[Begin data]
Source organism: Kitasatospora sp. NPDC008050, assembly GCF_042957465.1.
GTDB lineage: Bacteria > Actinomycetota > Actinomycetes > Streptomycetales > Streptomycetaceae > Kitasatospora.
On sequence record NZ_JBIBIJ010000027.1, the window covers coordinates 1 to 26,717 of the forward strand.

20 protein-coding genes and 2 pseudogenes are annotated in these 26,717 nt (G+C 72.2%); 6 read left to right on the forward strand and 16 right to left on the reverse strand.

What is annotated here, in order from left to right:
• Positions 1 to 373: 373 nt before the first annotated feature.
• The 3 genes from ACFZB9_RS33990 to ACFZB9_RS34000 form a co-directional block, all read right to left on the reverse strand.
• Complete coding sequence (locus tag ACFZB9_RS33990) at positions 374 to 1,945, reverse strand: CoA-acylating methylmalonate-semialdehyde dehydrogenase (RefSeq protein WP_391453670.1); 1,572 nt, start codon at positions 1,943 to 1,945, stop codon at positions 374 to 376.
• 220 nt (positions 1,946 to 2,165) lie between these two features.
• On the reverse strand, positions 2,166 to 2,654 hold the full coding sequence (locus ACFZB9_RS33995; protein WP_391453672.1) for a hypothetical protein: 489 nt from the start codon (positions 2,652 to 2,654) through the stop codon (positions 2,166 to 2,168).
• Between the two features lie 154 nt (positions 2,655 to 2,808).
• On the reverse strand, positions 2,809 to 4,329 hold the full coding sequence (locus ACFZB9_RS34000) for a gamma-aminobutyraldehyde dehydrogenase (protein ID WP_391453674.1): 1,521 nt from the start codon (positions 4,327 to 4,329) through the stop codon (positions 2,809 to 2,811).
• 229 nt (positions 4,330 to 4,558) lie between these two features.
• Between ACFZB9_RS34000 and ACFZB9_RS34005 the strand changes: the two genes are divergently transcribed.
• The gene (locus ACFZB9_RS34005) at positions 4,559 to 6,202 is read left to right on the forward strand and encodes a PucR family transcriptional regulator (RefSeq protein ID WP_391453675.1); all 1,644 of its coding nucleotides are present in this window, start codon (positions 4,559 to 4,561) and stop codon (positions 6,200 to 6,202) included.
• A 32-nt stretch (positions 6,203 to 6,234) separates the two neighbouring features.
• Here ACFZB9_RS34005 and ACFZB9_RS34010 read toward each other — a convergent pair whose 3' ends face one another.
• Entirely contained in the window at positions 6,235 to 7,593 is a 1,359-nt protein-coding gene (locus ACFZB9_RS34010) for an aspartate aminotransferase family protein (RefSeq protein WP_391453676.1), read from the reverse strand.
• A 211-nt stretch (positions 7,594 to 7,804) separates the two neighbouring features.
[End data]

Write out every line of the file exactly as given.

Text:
Source organism: Kitasatospora sp. NPDC008050, assembly GCF_042957465.1.
GTDB lineage: Bacteria > Actinomycetota > Actinomycetes > Streptomycetales > Streptomycetaceae > Kitasatospora.
On sequence record NZ_JBIBIJ010000027.1, the window covers coordinates 1 to 26,717 of the forward strand.

20 protein-coding genes and 2 pseudogenes are annotated in these 26,717 nt (G+C 72.2%); 6 read left to right on the forward strand and 16 right to left on the reverse strand.

What is annotated here, in order from left to right:
• Positions 1 to 373: 373 nt before the first annotated feature.
• The 3 genes from ACFZB9_RS33990 to ACFZB9_RS34000 form a co-directional block, all read right to left on the reverse strand.
• Complete coding sequence (locus tag ACFZB9_RS33990) at positions 374 to 1,945, reverse strand: CoA-acylating methylmalonate-semialdehyde dehydrogenase (RefSeq protein WP_391453670.1); 1,572 nt, start codon at positions 1,943 to 1,945, stop codon at positions 374 to 376.
• 220 nt (positions 1,946 to 2,165) lie between these two features.
• On the reverse strand, positions 2,166 to 2,654 hold the full coding sequence (locus ACFZB9_RS33995; protein WP_391453672.1) for a hypothetical protein: 489 nt from the start codon (positions 2,652 to 2,654) through the stop codon (positions 2,166 to 2,168).
• Between the two features lie 154 nt (positions 2,655 to 2,808).
• On the reverse strand, positions 2,809 to 4,329 hold the full coding sequence (locus ACFZB9_RS34000) for a gamma-aminobutyraldehyde dehydrogenase (protein ID WP_391453674.1): 1,521 nt from the start codon (positions 4,327 to 4,329) through the stop codon (positions 2,809 to 2,811).
• 229 nt (positions 4,330 to 4,558) lie between these two features.
• Between ACFZB9_RS34000 and ACFZB9_RS34005 the strand changes: the two genes are divergently transcribed.
• The gene (locus ACFZB9_RS34005) at positions 4,559 to 6,202 is read left to right on the forward strand and encodes a PucR family transcriptional regulator (RefSeq protein ID WP_391453675.1); all 1,644 of its coding nucleotides are present in this window, start codon (positions 4,559 to 4,561) and stop codon (positions 6,200 to 6,202) included.
• A 32-nt stretch (positions 6,203 to 6,234) separates the two neighbouring features.
• Here ACFZB9_RS34005 and ACFZB9_RS34010 read toward each other — a convergent pair whose 3' ends face one another.
• Entirely contained in the window at positions 6,235 to 7,593 is a 1,359-nt protein-coding gene (locus ACFZB9_RS34010) for an aspartate aminotransferase family protein (RefSeq protein WP_391453676.1), read from the reverse strand.
• A 211-nt stretch (positions 7,594 to 7,804) separates the two neighbouring features.